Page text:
In March 2018 a ransom-ware attack locked out the City of Atlanta’s municipal government staff from their computer systems. This attack was described as one of the most sustained and consequential cyber-attacks ever mounted against a major American city administration (Weise, 2018).
Ransom-ware is a type of malicious software developed by those with criminal intent. If downloaded into IT systems, the software is programmed to lock a target’s computer or network, blocking access to important systems and data. The threat usually contained within ransom-ware attacks is that the locked information will be irrevocably damaged or destroyed if the demand is not met within a prescribed timeframe.
Ransom-ware demands tend to be relatively small in comparison to the financial standing of the target organisation. For example, the sum involved in the Atlanta attack was reported to be $51,000 (O'Donnell, L. 2018).
A 2016 survey of Chief Information Officers in the USA found that obtaining ransoms was the primary motivation for nearly one third of all attacks on a city or county government. Fewer than half of the local governments surveyed reported a formal cyber-security policy was in place. (ICMA, 2018).
Specific targets for this new wave of ransom attack are large public service providers such as universities, hospitals and police departments; organisations that have large incomes, but no scope for going off-line for days or weeks to invoke structured IT disaster recovery procedures.
But the major significance of ransom attacks in the public sector is the immediate disruption caused to municipal services as residents may not be able to access important information, pay taxes, fees, or fines online, report potholes or make complaints via the organisation’s website. The financial consequences of a cyber-attack can be far greater than the ransom demand.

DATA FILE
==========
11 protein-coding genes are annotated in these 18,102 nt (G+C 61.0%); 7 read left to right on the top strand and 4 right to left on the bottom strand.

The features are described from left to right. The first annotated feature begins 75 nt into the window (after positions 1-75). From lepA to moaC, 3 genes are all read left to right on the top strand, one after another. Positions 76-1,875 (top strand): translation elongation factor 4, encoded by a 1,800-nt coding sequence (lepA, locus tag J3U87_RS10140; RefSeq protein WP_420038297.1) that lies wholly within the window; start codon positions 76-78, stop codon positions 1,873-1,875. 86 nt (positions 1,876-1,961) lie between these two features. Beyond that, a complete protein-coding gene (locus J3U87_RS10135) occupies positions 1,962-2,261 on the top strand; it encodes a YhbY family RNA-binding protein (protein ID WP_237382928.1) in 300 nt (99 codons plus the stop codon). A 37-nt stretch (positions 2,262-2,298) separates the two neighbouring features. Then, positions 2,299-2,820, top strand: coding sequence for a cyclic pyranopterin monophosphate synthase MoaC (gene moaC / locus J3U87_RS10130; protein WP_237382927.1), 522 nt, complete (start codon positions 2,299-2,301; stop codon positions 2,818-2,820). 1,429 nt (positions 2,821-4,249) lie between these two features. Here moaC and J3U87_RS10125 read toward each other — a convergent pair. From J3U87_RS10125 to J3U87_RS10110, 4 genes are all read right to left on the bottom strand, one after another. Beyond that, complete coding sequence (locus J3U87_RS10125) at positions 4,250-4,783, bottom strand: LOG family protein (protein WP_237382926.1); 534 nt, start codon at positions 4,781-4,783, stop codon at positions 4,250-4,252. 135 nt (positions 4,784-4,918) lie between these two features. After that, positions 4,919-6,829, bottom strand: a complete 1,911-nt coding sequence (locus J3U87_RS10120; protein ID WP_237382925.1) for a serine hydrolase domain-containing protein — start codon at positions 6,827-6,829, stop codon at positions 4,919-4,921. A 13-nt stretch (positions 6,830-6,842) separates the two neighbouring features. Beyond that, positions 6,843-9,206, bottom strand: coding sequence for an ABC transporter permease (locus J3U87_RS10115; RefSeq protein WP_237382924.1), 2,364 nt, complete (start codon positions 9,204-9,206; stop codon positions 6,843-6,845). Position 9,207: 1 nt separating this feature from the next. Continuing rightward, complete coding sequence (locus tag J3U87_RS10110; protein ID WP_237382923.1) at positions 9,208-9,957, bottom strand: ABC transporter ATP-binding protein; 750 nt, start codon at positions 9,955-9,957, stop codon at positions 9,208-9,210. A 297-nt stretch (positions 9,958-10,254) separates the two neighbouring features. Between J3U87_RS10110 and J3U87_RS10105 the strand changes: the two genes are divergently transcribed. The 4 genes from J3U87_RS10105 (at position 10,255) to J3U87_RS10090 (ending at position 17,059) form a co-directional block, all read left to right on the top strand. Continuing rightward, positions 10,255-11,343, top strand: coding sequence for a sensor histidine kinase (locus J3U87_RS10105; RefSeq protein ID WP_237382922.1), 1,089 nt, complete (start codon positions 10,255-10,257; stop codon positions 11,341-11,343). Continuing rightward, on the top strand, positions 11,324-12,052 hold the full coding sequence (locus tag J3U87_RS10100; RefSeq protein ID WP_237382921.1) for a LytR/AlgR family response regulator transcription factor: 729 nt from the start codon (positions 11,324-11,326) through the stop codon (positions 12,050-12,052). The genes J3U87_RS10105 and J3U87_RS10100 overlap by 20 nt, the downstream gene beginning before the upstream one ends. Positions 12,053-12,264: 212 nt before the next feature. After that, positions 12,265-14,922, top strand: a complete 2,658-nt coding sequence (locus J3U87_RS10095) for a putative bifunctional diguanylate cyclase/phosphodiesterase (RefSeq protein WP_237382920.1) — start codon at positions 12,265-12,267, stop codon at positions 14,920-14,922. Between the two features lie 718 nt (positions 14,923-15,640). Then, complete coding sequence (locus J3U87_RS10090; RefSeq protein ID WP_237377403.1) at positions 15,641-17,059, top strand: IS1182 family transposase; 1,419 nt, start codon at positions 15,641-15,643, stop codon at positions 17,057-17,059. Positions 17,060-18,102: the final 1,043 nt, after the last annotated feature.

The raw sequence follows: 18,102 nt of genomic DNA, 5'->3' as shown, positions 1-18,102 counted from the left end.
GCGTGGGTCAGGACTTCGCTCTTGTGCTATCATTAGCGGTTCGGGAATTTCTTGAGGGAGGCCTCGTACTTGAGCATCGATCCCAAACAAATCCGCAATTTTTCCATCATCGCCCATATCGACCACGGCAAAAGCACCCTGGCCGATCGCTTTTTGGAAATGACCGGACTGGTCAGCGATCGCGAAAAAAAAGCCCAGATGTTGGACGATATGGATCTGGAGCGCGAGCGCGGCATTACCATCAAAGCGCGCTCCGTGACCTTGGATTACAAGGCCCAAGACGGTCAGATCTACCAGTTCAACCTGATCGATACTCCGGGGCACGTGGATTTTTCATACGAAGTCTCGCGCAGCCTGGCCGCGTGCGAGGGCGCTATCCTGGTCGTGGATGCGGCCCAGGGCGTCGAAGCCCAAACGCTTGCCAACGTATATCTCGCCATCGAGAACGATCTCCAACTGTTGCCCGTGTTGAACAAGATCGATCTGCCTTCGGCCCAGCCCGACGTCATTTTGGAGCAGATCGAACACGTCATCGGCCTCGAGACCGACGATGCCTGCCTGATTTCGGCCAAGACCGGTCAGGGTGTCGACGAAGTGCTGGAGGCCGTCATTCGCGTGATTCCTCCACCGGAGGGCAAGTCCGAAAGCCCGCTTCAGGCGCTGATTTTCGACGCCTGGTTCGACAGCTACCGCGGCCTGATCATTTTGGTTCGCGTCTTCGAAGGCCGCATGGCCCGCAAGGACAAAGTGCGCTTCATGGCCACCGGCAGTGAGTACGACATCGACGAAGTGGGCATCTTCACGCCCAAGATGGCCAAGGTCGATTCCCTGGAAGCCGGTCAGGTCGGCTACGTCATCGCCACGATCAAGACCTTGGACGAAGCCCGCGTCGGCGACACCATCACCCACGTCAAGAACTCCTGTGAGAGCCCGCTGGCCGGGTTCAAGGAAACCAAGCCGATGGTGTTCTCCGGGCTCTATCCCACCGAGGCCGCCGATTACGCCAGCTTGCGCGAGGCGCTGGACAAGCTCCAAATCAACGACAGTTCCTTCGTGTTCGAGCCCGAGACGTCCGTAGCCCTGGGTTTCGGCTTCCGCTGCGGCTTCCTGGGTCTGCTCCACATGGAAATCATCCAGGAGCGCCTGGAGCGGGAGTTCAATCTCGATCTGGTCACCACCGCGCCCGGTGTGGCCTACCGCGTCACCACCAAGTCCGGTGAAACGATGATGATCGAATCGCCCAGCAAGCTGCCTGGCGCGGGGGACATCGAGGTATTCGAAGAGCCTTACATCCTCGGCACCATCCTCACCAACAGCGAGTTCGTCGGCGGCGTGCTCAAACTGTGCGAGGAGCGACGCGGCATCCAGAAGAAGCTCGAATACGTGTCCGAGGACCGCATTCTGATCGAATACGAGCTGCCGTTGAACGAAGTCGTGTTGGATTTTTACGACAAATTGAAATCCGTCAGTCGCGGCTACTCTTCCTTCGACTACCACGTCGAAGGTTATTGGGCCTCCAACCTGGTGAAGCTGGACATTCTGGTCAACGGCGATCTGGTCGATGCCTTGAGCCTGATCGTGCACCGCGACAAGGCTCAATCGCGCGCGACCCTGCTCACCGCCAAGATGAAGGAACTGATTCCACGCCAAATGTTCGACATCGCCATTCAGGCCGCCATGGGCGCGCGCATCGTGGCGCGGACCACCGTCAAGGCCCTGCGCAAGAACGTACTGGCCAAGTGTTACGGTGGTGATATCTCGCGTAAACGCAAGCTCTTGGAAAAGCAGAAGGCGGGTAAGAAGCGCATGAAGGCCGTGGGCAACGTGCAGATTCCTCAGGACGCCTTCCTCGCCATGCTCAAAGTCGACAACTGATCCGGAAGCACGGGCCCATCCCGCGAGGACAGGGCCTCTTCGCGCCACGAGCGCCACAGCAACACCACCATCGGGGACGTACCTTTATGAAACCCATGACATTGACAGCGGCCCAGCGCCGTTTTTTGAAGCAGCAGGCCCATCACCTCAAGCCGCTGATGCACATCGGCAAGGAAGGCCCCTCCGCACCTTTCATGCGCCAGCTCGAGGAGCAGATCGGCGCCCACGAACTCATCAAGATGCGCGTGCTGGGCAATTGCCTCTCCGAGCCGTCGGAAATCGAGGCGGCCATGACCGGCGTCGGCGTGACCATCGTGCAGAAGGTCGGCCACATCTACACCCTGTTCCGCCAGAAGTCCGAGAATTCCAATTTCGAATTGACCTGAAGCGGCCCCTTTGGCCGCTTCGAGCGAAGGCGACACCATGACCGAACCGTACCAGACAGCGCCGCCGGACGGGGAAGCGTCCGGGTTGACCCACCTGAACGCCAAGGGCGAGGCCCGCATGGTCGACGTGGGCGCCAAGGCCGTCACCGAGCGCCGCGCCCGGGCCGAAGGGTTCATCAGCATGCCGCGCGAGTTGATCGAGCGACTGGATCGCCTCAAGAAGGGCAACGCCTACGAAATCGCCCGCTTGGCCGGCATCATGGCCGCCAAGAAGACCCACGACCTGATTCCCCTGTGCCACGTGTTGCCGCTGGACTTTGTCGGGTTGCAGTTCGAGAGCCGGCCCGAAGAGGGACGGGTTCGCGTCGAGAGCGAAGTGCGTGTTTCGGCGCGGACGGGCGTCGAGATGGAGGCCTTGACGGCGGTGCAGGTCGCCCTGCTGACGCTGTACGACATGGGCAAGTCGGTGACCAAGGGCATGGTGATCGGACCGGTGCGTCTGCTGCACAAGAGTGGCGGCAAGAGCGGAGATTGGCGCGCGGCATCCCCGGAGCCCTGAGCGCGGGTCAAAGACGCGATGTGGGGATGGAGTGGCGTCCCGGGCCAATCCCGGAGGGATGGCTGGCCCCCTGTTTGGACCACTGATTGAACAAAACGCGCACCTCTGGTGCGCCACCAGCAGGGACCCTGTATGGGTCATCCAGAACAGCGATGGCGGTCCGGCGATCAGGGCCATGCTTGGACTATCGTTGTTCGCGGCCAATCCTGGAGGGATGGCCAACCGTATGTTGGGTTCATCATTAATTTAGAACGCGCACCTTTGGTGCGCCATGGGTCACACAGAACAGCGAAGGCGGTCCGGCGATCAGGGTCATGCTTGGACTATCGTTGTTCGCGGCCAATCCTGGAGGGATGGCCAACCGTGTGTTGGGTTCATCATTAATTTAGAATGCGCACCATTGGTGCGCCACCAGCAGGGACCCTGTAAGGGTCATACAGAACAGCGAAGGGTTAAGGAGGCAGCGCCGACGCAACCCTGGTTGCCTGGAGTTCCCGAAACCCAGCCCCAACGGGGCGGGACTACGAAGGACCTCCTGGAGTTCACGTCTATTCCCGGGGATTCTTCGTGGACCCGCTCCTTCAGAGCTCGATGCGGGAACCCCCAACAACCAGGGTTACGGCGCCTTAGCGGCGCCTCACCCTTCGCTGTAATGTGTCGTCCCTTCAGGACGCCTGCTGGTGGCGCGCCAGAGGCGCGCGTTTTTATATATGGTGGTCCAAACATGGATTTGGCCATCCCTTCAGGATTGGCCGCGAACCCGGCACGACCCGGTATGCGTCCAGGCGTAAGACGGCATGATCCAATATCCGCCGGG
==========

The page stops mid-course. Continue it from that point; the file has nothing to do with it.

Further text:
Events such as these serve as reminders of the importance of the need to robustly protect our organisations from the continuing threat posed by the methods of modern-day criminality.
Based on Freedom of Information requests, Big Brother Watch found that UK local authorities have experienced in excess of 98 million cyber-attacks over five years. At least one in four councils experienced some form of cyber security breach between 2013 and 2017 (Big Brother watch, 2018).
Local authorities will be required to report breaches of the rights and freedoms of individuals to the Information Commissioner’s Office (ICO) under the 2018 General Data Protection Regulation (GDPR).
Gallagher Bassett has a partnership arrangement with Broadgate Consultants for the provision of a Cyber Risk Health Check. This service falls outside of the elective day’s arrangement and there is a fee payable for this service. The Health Check provides clients with a brief review of their current cyber protection levels and provides them with recommendations to strengthen their cyber resilience. The Health check itself will be a blend of meetings, an online assessment, a review of existing documentation and a final report presentation.
- USA Today. 2018. Atlanta hit by ransomware attack, city employees told not to turn on computers. [ONLINE]. Available at: https://www.usatoday.com/story/tech/2018/03/23/atlanta-hit-ransomware-attack-cityemployees-told-not-turncomputers/452846002/. [Accessed 13 April 2018]
- O'Donnell, L. (2018). Ransomware Attack Cripples Several Atlanta City Systems. [online] Threatpost | The first stop for security news. Available at: https://threatpost.com/ransomware-attackcripples-several-atlanta-citysystems/130739/ [Accessed 13 April 2018] https://icma.org/sites/default/files/309075_2016%20cybersecurity%20survey_summary%20report_final.pdf
- Cybersecurity 2016 Survey. (2018). [ebook] Maryland: ICMA. Available at: https://icma.org/sites/default/files/309075_2016%20cybersecurity%20survey_summary%20report_final.pdf [Accessed 16 April 2018]
- Cyber attacks in local authorities. (2018). [ebook] Big Brother Watch. Available at: https://bigbrotherwatch.org.uk/wpcontent/uploads/2018/02/Cyber-attacksin-local-authorities.pdf [Accessed 16 April 2018]
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